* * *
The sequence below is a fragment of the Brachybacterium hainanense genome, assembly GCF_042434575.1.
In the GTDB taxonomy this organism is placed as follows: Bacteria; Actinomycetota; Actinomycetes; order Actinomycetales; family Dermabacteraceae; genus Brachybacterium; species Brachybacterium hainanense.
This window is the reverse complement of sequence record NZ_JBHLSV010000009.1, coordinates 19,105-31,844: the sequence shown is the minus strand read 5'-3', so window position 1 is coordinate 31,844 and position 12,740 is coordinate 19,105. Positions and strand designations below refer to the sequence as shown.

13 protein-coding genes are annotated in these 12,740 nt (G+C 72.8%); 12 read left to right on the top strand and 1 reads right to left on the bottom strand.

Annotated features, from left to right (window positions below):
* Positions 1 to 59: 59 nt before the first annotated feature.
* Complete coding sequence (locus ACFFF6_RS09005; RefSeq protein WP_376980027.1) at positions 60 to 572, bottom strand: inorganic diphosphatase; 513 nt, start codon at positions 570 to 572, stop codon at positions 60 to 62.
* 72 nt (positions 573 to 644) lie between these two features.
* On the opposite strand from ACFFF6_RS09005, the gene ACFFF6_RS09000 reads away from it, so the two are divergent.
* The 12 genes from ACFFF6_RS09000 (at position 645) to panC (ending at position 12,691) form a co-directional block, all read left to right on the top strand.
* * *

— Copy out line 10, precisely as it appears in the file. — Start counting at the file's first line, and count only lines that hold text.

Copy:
* The 12 genes from ACFFF6_RS09000 (at position 645) to panC (ending at position 12,691) form a co-directional block, all read left to right on the top strand.